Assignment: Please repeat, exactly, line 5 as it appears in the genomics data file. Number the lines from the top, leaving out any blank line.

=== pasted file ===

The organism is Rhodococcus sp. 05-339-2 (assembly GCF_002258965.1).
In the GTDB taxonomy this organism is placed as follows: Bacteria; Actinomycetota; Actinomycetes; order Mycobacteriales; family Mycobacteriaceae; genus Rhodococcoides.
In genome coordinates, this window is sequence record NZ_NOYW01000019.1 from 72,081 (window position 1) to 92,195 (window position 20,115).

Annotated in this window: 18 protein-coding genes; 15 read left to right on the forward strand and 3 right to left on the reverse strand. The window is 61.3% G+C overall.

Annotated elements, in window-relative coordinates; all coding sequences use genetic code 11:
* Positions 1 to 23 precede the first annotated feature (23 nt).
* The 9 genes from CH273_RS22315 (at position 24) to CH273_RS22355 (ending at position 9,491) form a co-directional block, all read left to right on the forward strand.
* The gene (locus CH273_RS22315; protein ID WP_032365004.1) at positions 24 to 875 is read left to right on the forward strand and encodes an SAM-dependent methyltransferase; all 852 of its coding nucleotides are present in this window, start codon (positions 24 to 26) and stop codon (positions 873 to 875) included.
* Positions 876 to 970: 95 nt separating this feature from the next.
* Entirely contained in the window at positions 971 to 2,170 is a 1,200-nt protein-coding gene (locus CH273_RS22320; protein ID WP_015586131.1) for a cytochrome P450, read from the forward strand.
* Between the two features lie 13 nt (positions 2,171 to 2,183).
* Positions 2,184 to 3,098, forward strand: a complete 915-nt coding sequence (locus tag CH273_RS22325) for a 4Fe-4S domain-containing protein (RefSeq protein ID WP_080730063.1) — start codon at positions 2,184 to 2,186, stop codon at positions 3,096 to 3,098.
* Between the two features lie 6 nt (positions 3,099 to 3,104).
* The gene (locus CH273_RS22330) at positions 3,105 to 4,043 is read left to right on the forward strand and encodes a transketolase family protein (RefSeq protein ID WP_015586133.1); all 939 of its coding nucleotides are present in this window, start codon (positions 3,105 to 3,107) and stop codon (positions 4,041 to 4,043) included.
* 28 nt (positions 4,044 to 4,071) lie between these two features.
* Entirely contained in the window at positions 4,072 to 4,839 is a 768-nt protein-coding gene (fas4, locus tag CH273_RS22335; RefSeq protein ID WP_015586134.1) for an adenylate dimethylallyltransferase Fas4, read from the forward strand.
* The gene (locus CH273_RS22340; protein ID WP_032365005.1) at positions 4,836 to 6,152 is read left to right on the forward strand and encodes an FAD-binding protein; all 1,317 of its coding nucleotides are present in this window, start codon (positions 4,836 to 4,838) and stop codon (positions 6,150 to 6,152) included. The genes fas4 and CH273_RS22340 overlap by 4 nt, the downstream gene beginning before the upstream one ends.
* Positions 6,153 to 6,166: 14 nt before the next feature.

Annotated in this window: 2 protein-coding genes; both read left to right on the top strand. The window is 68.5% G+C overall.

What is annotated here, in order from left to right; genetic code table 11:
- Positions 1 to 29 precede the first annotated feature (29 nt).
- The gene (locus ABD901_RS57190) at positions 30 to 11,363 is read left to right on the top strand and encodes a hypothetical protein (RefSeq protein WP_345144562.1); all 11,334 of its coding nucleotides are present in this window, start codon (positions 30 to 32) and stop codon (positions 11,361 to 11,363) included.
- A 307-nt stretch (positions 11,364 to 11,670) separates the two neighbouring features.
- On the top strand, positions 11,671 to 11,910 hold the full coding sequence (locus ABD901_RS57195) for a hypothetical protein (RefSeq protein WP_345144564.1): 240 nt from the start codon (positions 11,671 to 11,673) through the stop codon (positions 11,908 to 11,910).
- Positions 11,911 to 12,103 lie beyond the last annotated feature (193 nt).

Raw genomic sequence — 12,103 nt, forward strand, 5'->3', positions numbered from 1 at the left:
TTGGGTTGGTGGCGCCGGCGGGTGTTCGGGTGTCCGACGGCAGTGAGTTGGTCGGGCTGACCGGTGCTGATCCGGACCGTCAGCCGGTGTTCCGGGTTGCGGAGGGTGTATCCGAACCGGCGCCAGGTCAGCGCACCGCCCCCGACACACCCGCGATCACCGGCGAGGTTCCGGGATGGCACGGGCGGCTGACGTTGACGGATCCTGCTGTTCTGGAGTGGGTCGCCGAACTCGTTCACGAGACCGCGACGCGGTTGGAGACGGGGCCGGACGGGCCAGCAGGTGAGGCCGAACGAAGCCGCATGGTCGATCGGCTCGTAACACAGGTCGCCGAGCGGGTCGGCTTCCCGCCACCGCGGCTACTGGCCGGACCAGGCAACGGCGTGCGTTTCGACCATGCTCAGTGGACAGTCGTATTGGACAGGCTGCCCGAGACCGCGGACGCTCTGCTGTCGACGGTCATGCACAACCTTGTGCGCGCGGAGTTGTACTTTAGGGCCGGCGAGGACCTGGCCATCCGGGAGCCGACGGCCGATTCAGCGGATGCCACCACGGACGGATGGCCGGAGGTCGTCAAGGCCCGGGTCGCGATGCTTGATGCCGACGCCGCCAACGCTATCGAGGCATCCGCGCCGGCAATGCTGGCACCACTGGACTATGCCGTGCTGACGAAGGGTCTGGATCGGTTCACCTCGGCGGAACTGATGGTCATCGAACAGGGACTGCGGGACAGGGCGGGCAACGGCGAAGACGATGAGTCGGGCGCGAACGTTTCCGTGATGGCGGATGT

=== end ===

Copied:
Annotated elements, in window-relative coordinates; all coding sequences use genetic code 11: